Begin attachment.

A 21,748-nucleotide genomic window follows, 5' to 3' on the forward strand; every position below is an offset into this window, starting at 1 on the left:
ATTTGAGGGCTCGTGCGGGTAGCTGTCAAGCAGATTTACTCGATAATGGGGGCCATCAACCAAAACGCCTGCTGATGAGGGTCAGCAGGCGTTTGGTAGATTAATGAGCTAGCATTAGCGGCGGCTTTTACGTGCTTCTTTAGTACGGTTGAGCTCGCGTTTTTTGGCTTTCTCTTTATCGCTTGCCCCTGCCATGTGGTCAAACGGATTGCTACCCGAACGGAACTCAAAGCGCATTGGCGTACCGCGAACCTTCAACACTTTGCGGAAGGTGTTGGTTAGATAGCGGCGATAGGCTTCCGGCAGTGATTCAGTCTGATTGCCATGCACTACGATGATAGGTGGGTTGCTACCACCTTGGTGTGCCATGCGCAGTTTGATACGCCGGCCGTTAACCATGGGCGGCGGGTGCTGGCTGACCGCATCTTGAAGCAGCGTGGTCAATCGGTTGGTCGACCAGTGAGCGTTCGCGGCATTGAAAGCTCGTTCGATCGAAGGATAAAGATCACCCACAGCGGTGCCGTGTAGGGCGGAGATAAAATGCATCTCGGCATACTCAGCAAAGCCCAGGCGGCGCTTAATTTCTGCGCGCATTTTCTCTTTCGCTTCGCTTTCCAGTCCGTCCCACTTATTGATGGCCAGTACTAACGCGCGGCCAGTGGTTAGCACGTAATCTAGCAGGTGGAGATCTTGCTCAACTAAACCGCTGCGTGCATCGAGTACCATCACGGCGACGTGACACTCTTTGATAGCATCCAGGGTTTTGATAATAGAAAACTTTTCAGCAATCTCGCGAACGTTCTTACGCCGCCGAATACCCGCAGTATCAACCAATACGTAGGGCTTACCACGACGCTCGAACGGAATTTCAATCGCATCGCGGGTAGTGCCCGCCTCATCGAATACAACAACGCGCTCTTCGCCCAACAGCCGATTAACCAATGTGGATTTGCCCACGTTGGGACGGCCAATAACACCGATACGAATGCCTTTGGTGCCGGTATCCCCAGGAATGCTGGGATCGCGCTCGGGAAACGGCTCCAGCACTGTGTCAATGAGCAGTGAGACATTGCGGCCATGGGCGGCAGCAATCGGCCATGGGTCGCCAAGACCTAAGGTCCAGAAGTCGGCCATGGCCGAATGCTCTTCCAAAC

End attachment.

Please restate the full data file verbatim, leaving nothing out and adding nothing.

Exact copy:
A 21,748-nucleotide genomic window follows, 5' to 3' on the forward strand; every position below is an offset into this window, starting at 1 on the left:
ATTTGAGGGCTCGTGCGGGTAGCTGTCAAGCAGATTTACTCGATAATGGGGGCCATCAACCAAAACGCCTGCTGATGAGGGTCAGCAGGCGTTTGGTAGATTAATGAGCTAGCATTAGCGGCGGCTTTTACGTGCTTCTTTAGTACGGTTGAGCTCGCGTTTTTTGGCTTTCTCTTTATCGCTTGCCCCTGCCATGTGGTCAAACGGATTGCTACCCGAACGGAACTCAAAGCGCATTGGCGTACCGCGAACCTTCAACACTTTGCGGAAGGTGTTGGTTAGATAGCGGCGATAGGCTTCCGGCAGTGATTCAGTCTGATTGCCATGCACTACGATGATAGGTGGGTTGCTACCACCTTGGTGTGCCATGCGCAGTTTGATACGCCGGCCGTTAACCATGGGCGGCGGGTGCTGGCTGACCGCATCTTGAAGCAGCGTGGTCAATCGGTTGGTCGACCAGTGAGCGTTCGCGGCATTGAAAGCTCGTTCGATCGAAGGATAAAGATCACCCACAGCGGTGCCGTGTAGGGCGGAGATAAAATGCATCTCGGCATACTCAGCAAAGCCCAGGCGGCGCTTAATTTCTGCGCGCATTTTCTCTTTCGCTTCGCTTTCCAGTCCGTCCCACTTATTGATGGCCAGTACTAACGCGCGGCCAGTGGTTAGCACGTAATCTAGCAGGTGGAGATCTTGCTCAACTAAACCGCTGCGTGCATCGAGTACCATCACGGCGACGTGACACTCTTTGATAGCATCCAGGGTTTTGATAATAGAAAACTTTTCAGCAATCTCGCGAACGTTCTTACGCCGCCGAATACCCGCAGTATCAACCAATACGTAGGGCTTACCACGACGCTCGAACGGAATTTCAATCGCATCGCGGGTAGTGCCCGCCTCATCGAATACAACAACGCGCTCTTCGCCCAACAGCCGATTAACCAATGTGGATTTGCCCACGTTGGGACGGCCAATAACACCGATACGAATGCCTTTGGTGCCGGTATCCCCAGGAATGCTGGGATCGCGCTCGGGAAACGGCTCCAGCACTGTGTCAATGAGCAGTGAGACATTGCGGCCATGGGCGGCAGCAATCGGCCATGGGTCGCCAAGACCTAAGGTCCAGAAGTCGGCCATGGCCGAATGCTCTTCCAAAC